A recent meta-analysis reported on the effects of montelukast treatment for the prevention of post-bronchiolitis wheezing [27]. The authors concluded that montelukast reduced the frequency of recurrent wheezing but did not reduce the incidence of recurrent wheezing, corticosteroid use, or number of symptom-free days in post-bronchiolitis infants; therefore, it was not appropriate for clinical use. However, in an RCT of post-bronchiolitis patients treated with montelukast for 3 months and followed up for 12 months, the serum eosinophil-derived neurotoxin (EDN) levels were significantly decreased and cumulative recurrent wheezing episodes were significantly decreased in the montelukast-treated group [28].

A Cochrane review of the effects of LTRA against EVW in preschool children reported that LTRA maintenance or intermittent therapy did not reduce the number of children experi encing one or more episodes requiring rescue medicine, emergency room visits, or hospital admissions [29,30]. However, the authors suggested that certain subgroups may respond to LTRA since children with EVW did not show homogeneous phenotypes and that they should be prescribed montelukast as a therapeutic trial and continue maintenance therapy if they respond well. The European Respiratory Society (ERS) recommended that, montelukast should be the first choice for daily maintenance therapy in children with EVW, while ICSs should be the first choice of maintenance therapy in children with MTW. However, the ERS highlighted that it is difficult to distinguish EVW from MTW in some children [31]. A recent meta-analysis of the effects of montelukast against both EVW and MTW in preschool children reported that montelukast was ineffective in preschool children with recurrent wheezing. The authors suggested that further studies should be conducted to investigate how to easily identify montelukast responders in clinical settings [32].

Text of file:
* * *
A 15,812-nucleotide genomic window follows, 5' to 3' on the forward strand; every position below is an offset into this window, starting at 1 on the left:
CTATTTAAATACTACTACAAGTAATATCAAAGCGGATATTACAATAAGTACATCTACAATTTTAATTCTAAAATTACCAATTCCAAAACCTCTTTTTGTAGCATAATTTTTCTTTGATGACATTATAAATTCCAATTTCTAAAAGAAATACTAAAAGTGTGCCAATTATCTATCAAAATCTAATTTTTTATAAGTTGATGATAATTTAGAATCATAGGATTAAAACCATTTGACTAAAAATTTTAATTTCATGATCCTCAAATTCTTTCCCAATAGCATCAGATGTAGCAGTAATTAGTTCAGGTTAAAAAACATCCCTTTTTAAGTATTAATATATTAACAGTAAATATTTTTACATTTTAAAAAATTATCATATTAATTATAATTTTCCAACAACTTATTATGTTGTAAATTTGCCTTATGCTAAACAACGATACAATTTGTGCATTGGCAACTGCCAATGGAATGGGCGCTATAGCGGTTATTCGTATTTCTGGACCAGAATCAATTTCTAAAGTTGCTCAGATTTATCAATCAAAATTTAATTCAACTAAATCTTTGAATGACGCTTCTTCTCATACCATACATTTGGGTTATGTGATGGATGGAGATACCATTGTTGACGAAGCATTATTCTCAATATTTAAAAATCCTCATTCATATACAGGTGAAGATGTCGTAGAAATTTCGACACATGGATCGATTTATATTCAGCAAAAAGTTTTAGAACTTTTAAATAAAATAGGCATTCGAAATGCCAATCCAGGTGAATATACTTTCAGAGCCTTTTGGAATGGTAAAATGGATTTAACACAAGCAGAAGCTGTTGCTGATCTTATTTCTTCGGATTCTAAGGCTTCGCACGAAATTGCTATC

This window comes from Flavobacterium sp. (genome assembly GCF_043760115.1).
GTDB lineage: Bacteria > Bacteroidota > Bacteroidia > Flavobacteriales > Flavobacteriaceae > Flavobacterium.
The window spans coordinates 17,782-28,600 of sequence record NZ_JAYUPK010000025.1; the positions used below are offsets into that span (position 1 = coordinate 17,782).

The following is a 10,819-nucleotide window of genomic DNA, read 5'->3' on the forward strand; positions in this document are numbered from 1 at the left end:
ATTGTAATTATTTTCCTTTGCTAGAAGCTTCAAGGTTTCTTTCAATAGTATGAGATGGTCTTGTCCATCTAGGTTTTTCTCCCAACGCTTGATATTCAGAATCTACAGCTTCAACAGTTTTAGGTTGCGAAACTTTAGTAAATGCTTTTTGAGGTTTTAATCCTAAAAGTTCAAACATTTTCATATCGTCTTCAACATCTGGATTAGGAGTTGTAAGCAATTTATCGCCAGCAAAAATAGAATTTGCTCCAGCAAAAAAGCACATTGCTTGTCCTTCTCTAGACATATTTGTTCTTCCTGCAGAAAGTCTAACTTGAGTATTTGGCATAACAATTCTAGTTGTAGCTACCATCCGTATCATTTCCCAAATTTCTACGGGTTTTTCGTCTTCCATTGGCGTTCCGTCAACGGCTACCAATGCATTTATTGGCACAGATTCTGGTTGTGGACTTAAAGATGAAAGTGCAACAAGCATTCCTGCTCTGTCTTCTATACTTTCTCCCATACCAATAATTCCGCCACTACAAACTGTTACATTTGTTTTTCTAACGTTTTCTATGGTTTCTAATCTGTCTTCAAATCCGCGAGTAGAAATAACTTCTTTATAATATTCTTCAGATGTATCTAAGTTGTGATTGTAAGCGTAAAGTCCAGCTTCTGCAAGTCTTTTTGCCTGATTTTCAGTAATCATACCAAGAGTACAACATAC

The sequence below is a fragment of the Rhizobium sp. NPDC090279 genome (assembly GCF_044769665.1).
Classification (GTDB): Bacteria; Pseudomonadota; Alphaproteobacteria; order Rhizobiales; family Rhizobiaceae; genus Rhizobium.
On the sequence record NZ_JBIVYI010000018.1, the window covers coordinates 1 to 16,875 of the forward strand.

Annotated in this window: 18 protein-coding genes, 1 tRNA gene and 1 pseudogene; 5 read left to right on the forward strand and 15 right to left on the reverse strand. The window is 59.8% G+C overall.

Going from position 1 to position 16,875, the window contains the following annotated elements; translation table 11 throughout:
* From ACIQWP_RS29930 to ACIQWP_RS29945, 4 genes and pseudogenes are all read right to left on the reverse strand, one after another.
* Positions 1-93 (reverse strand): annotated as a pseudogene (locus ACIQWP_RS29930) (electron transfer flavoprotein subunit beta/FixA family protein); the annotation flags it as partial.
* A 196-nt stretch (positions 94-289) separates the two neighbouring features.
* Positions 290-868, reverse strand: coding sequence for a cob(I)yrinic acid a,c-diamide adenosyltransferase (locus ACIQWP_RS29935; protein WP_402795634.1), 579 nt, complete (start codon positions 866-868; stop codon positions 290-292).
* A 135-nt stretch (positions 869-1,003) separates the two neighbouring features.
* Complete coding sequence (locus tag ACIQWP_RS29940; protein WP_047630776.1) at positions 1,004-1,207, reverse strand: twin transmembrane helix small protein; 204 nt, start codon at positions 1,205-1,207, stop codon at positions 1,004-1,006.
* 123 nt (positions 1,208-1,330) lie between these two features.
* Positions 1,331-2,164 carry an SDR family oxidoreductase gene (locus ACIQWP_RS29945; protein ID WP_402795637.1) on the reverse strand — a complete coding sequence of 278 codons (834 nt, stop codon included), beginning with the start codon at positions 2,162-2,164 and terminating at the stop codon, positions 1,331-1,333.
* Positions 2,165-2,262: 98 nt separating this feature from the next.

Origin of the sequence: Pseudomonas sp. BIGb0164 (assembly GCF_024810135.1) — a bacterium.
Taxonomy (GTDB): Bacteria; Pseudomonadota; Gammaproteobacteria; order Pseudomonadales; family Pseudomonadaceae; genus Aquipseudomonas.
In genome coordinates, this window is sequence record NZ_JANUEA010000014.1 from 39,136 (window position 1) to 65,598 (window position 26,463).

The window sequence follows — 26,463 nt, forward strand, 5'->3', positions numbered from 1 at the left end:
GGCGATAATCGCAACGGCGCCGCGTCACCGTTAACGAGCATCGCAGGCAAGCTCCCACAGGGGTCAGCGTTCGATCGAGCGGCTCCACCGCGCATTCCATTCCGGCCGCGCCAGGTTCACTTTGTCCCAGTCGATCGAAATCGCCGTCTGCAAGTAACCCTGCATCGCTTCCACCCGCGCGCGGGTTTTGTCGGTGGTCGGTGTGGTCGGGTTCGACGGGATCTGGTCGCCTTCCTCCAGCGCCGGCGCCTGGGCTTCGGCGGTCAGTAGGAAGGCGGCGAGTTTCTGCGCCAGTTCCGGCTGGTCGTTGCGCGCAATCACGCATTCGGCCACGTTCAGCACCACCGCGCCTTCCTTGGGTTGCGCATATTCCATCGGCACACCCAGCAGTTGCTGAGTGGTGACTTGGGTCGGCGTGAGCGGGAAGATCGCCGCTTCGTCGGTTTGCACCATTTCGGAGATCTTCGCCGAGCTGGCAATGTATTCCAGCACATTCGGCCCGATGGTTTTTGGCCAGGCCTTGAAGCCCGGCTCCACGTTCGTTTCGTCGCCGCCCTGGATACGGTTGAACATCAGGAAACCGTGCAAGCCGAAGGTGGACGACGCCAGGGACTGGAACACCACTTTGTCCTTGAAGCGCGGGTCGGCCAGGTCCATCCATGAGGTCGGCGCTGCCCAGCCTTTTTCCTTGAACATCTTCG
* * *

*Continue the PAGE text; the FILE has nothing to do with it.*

EDN may be a useful biomarker for the treatment and monitoring of preschool children with asthma or recurrent wheezing [33,34]. EDN is one of four major proteins secreted by activated eosinophils together with ECP, major basic protein, and eosinophil peroxidase. Unlike the other three, EDN has an isoelectronic point of 8.3, which is close to neutral; therefore, it is possible to measure accurately and reproducibly in the blood [35]. In a previous study, we compared the concentrations of serum EDN to asthma symptom scores in preschool children [36]. Serum EDN levels were the highest in children with acute asthma, followed by those with stable asthma and those in the control group, and the differences among the three groups were significant. Another study suggested that serum EDN levels 3 months after respiratory syncytial virus bronchiolitis were predictive of recurrent wheezing within 12 months. The serum EDN concentration cutoff value for predicting wheezing recurrence was 53 ng/mL (positive predictive value, 57%; negative predictive value, 76%; sensitivity, 72%; and specificity, 62%). The normal range of serum EDN concentration was 13–45 ng/mL [28]. Predictive value of EDN levels for asthma was based on clinical performance result. Using 44.2 ng/mL (median+1SD) as the cut off for an elevated EDN level compared to those found in Controls, the sensitivity was 81.3%, the specificity was 87.1%, the positive predictive value (PPV) of EDN level for asthma 90.7 %, and the negative predictive value (NPV) was 75.0% [35]. Another recent study compared the effects of montelukast and 0.5-mg budesonide inhalation suspension therapy for 12 weeks in symptomatic preschool children with asthma and serum EDN levels ≥53 ng/mL [37]. During the study period, asthma control days increased in both groups and there was no significant intergroup difference. However, serum EDN levels were significantly decreased only in the montelukast group. Therefore, based on several years of EDN-related research, we recommend starting maintenance therapy with montelukast when the EDN concentration is ≥53 ng/mL (1 SD of normal) and stopping when it decreases to <45 ng/mL (Fig. 2).